St Kieran’s still the breeding ground for Kilkenny greats
Secondary school contributed 12 of 26-man squad named for All-Ireland semi-final
St Kieran’s Adrian Mullen celebrates scoring his side’s third goal in the 2017 Croke Cup final. Mullen is the frontrunner for the Young Hurler of the Year award this year. Photo: Ken Sutton/Inpho
Liam Smith gets goose-bumps now even recalling the moment, primarily because it was such a seminal turning point for St Kieran’s College. They went in to their first round Leinster Colleges championship match in 2009 against St Brendan’s Community School in Clonad, just outside Portlaoise, convinced they would win. Kieran’s always expect to win but they were turned over. Again.
The previous year, Dublin colleges had dumped Kieran’s out at the same stage. After winning 15 of the previous 19 Leinster Colleges titles, a five-year hiatus without the Corn Ui Dhuill was considered an extended famine. A five-year gap without winning an All-Ireland Colleges title was also their longest stretch without a Croke Cup in over three decades.
Smith remembers meeting Tipperary’s Eoin Kelly – who won an All-Ireland with Kieran’s in 2000 – shortly after that 2009 loss to Birr. Kelly was enquiring as to what had gone wrong. Those within the college were already asking themselves those same hard questions.
“We knew we had good players, but we just weren’t getting over the line,” says Smith, deputy principal at St Kieran’s. “A good few of us put our heads together and asked ourselves ‘Where are we going with this?”
The Kilkenny culture is defined by honesty, humility and the highest standards and any drop in those standards is met with an inquisition, guided by the deepest soul-searching imaginable. Kilkenny and St Kieran’s would always trust that their way is the right way but a new direction is often required too.
St Kieran’s response to a mini-crisis was absolutely emphatic, with the College winning seven of the 10 All-Ireland titles on offer this decade. Kieran’s have won five of the last six titles but it would have been six-in-a-row if a young team hadn’t narrowly lost the 2017 final to a highly vaunted Our Lady’s Templemore side.
St Kieran’s now tower above every other college in the All-Ireland roll of honour with 23 titles, but their dominance has been unprecedented during this decade. The most titles the famed college had won in a single decade before was four, which they managed in the 1990s. Apart from St Flannan’s Ennis, Kieran’s have won more All-Irelands this decade than any other college has managed in their history.
“There’s no way in 2010 we could have predicted that we would win seven All-Irelands in 10 years,” says Smith. “But it was never about seven, it was always about winning the next one. When you’re winning, the young lads in the school start thinking ‘we can win this too’.”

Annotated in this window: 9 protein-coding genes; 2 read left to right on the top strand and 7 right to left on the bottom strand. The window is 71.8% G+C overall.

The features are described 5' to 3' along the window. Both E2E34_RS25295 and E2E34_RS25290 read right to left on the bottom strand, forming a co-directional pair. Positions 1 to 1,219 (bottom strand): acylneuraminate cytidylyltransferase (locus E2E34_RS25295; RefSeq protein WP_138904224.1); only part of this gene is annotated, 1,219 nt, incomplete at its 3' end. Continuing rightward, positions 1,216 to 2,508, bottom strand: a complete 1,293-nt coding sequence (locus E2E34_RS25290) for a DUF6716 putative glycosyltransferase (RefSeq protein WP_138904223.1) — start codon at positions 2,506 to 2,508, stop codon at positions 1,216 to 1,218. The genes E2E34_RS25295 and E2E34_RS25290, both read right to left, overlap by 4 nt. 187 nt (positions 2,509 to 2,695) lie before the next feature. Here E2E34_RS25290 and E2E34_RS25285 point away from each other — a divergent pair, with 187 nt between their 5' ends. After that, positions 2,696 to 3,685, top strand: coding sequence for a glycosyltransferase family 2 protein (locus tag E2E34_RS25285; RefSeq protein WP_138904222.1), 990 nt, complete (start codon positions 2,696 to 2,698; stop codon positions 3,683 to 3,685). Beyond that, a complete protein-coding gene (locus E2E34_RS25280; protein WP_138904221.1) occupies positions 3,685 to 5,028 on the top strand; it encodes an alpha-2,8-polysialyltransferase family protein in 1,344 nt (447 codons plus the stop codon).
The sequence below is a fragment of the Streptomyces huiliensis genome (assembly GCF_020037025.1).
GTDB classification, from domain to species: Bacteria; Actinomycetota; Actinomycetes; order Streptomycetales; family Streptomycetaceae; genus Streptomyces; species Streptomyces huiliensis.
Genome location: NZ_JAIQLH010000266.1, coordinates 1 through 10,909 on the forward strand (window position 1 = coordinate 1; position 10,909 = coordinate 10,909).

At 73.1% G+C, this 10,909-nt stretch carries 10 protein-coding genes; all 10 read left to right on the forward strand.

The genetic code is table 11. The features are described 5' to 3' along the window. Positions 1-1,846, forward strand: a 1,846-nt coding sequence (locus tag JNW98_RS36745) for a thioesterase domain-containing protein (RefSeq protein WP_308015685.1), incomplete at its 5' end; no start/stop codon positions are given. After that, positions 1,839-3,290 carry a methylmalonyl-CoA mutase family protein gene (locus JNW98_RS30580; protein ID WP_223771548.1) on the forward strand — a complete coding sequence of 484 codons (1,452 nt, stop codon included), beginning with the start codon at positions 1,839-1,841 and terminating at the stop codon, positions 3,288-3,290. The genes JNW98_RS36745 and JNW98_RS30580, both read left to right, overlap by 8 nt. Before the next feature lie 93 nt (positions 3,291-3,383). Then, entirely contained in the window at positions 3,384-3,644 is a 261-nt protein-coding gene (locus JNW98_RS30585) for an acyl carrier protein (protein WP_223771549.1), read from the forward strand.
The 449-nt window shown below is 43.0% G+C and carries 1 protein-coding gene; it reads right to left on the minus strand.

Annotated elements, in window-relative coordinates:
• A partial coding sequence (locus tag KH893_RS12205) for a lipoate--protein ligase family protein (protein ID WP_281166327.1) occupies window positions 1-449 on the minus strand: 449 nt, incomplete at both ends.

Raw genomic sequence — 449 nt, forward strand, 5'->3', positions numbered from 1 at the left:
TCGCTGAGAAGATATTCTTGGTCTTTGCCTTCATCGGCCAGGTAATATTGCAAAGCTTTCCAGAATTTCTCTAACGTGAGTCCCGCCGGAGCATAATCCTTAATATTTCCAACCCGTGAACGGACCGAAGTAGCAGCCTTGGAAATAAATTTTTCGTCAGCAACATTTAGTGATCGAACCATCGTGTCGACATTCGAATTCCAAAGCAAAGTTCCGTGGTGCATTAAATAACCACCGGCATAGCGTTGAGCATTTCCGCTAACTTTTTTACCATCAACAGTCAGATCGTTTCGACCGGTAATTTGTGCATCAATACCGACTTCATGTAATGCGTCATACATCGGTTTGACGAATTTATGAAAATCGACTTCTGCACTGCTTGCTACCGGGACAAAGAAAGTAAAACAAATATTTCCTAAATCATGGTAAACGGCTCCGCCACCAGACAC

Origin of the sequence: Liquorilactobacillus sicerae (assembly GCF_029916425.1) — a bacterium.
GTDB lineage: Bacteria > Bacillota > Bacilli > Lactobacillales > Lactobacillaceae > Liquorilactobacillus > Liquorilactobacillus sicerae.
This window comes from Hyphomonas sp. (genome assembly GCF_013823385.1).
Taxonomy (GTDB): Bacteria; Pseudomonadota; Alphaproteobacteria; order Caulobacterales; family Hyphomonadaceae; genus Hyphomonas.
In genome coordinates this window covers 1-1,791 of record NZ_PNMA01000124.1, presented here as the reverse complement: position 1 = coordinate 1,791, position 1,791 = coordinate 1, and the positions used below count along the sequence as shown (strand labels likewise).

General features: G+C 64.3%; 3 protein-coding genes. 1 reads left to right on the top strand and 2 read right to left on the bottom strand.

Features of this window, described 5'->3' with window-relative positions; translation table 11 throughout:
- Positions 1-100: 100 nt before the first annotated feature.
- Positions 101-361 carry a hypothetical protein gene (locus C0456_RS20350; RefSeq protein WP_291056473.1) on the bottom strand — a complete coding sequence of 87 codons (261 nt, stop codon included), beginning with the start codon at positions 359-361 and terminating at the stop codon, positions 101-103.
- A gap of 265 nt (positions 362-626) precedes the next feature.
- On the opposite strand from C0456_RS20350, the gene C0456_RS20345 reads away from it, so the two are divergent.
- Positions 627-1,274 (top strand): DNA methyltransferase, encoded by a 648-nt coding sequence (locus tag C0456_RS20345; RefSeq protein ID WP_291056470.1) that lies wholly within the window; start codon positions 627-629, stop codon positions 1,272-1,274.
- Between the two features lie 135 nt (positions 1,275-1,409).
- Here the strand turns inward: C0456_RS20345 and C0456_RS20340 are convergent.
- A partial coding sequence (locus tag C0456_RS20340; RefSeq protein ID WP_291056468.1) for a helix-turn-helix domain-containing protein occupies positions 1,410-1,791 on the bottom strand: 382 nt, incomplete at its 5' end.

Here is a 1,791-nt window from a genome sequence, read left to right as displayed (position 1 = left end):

Despite their consistent success, Kilkenny’s modern history has largely been defined by their defiance, and their stubborn refusal to yield, to any team. The culture Brian Cody has cultivated has filtered down so deeply into the ground that it has enriched the soil like nutrients. And the harvests have never been more bountiful in Kieran’s.
“The success of the Kilkenny seniors over the last two decades has left a remarkable legacy,” says Adrian Finan, school principal. “We are the real beneficiaries, but that legacy has spread everywhere, to all schools and colleges in the county.”
St Kieran’s though, remains the main breeding ground; 12 of the Kilkenny squad of 26 named against Limerick have All-Ireland Colleges medals; that number rises to 18 when including the extended panel.
Adrian Mullen is frontrunner for Young Hurler-of-the-Year but he first started making his name with St Kieran’s; Mullen played in four All-Ireland Colleges finals, winning three. Mullen’s older brother, Darren (also on the Kilkenny squad) was man-of-the-match in the 2014 All-Ireland Colleges final when still U-16.
Right to win
“All the players in the school are mad for hurling,” says Smith, who managed the college to three All-Irelands. “We don’t feel that we have a right to win it every year but one of our secrets is that we have so many good people involved who want to give back.”
Smith was a selector with the Kilkenny under-20s this year. Finan is involved with the Kilkenny minors, who play Galway in Sunday’s final. The squad is packed with a spread of players from schools around the county but eight attend St Kieran’s. And like their predecessors, they will turn their attention to more colleges glory in the famed black-and-white jersey after Sunday.
“There is a pathway there and winning at schools levels gives lads confidence,” says Finan. “They’re confident without being cocky. We enjoy the success but we never dwell too much on it. We have a strong culture in the school where it’s success for now and then you look forward to the next one immediately, whether that’s with us or with Kilkenny. The next one is always important to us, whenever that may be.”
The two entities have always had such a unique and symbiotic relationship because the St Kieran’s way is also the Kilkenny way. More is never enough.